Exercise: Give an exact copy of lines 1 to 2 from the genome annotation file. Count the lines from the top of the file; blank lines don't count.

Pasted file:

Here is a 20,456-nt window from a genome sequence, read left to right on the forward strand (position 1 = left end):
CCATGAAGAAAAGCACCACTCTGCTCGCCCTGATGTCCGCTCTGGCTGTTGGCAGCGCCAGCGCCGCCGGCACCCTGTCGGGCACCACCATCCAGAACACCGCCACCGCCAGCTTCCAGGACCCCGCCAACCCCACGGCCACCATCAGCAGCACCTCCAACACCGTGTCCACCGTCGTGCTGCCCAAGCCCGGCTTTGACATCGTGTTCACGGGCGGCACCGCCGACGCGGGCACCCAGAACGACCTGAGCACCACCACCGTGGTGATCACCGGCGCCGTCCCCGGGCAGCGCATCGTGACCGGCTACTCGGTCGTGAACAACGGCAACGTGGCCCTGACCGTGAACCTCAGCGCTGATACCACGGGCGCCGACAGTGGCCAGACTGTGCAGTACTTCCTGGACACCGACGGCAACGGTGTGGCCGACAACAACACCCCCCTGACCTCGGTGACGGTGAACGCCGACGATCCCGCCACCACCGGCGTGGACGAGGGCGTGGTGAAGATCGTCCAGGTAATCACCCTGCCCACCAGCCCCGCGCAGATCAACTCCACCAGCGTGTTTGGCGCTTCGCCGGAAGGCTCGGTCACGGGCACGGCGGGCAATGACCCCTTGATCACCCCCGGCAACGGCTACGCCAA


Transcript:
Here is a 20,456-nt window from a genome sequence, read left to right on the forward strand (position 1 = left end):
CCATGAAGAAAAGCACCACTCTGCTCGCCCTGATGTCCGCTCTGGCTGTTGGCAGCGCCAGCGCCGCCGGCACCCTGTCGGGCACCACCATCCAGAACACCGCCACCGCCAGCTTCCAGGACCCCGCCAACCCCACGGCCACCATCAGCAGCACCTCCAACACCGTGTCCACCGTCGTGCTGCCCAAGCCCGGCTTTGACATCGTGTTCACGGGCGGCACCGCCGACGCGGGCACCCAGAACGACCTGAGCACCACCACCGTGGTGATCACCGGCGCCGTCCCCGGGCAGCGCATCGTGACCGGCTACTCGGTCGTGAACAACGGCAACGTGGCCCTGACCGTGAACCTCAGCGCTGATACCACGGGCGCCGACAGTGGCCAGACTGTGCAGTACTTCCTGGACACCGACGGCAACGGTGTGGCCGACAACAACACCCCCCTGACCTCGGTGACGGTGAACGCCGACGATCCCGCCACCACCGGCGTGGACGAGGGCGTGGTGAAGATCGTCCAGGTAATCACCCTGCCCACCAGCCCCGCGCAGATCAACTCCACCAGCGTGTTTGGCGCTTCGCCGGAAGGCTCGGTCACGGGCACGGCGGGCAATGACCCCTTGATCACCCCCGGCAACGGCTACGCCAA